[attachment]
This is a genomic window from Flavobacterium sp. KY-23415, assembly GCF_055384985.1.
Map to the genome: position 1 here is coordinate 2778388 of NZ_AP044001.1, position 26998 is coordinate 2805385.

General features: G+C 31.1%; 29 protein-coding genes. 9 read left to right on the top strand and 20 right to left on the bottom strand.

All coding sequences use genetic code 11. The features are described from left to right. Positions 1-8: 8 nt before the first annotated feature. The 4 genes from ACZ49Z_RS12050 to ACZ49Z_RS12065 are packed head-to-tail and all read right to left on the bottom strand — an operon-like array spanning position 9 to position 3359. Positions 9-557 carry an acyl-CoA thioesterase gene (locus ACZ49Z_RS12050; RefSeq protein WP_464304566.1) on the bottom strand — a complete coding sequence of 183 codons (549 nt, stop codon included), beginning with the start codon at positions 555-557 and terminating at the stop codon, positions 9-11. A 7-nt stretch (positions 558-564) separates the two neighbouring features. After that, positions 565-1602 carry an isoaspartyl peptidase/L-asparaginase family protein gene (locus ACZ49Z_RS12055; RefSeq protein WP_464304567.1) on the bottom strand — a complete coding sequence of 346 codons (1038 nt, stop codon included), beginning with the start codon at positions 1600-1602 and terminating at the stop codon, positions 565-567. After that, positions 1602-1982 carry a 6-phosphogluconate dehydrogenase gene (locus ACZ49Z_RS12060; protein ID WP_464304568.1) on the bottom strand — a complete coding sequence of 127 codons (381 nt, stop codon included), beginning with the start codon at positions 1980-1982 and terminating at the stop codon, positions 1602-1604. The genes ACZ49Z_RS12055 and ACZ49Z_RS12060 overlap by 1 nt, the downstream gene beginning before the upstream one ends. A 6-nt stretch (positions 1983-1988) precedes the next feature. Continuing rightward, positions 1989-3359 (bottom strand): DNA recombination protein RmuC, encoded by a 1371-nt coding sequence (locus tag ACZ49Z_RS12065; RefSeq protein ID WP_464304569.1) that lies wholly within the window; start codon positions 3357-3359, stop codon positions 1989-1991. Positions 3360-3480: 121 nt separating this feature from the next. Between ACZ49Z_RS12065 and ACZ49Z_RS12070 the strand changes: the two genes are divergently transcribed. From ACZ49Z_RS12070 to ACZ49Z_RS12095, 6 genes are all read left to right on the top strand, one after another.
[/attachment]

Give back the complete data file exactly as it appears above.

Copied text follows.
This is a genomic window from Flavobacterium sp. KY-23415, assembly GCF_055384985.1.
Map to the genome: position 1 here is coordinate 2778388 of NZ_AP044001.1, position 26998 is coordinate 2805385.

General features: G+C 31.1%; 29 protein-coding genes. 9 read left to right on the top strand and 20 right to left on the bottom strand.

All coding sequences use genetic code 11. The features are described from left to right. Positions 1-8: 8 nt before the first annotated feature. The 4 genes from ACZ49Z_RS12050 to ACZ49Z_RS12065 are packed head-to-tail and all read right to left on the bottom strand — an operon-like array spanning position 9 to position 3359. Positions 9-557 carry an acyl-CoA thioesterase gene (locus ACZ49Z_RS12050; RefSeq protein WP_464304566.1) on the bottom strand — a complete coding sequence of 183 codons (549 nt, stop codon included), beginning with the start codon at positions 555-557 and terminating at the stop codon, positions 9-11. A 7-nt stretch (positions 558-564) separates the two neighbouring features. After that, positions 565-1602 carry an isoaspartyl peptidase/L-asparaginase family protein gene (locus ACZ49Z_RS12055; RefSeq protein WP_464304567.1) on the bottom strand — a complete coding sequence of 346 codons (1038 nt, stop codon included), beginning with the start codon at positions 1600-1602 and terminating at the stop codon, positions 565-567. After that, positions 1602-1982 carry a 6-phosphogluconate dehydrogenase gene (locus ACZ49Z_RS12060; protein ID WP_464304568.1) on the bottom strand — a complete coding sequence of 127 codons (381 nt, stop codon included), beginning with the start codon at positions 1980-1982 and terminating at the stop codon, positions 1602-1604. The genes ACZ49Z_RS12055 and ACZ49Z_RS12060 overlap by 1 nt, the downstream gene beginning before the upstream one ends. A 6-nt stretch (positions 1983-1988) precedes the next feature. Continuing rightward, positions 1989-3359 (bottom strand): DNA recombination protein RmuC, encoded by a 1371-nt coding sequence (locus tag ACZ49Z_RS12065; RefSeq protein ID WP_464304569.1) that lies wholly within the window; start codon positions 3357-3359, stop codon positions 1989-1991. Positions 3360-3480: 121 nt separating this feature from the next. Between ACZ49Z_RS12065 and ACZ49Z_RS12070 the strand changes: the two genes are divergently transcribed. From ACZ49Z_RS12070 to ACZ49Z_RS12095, 6 genes are all read left to right on the top strand, one after another.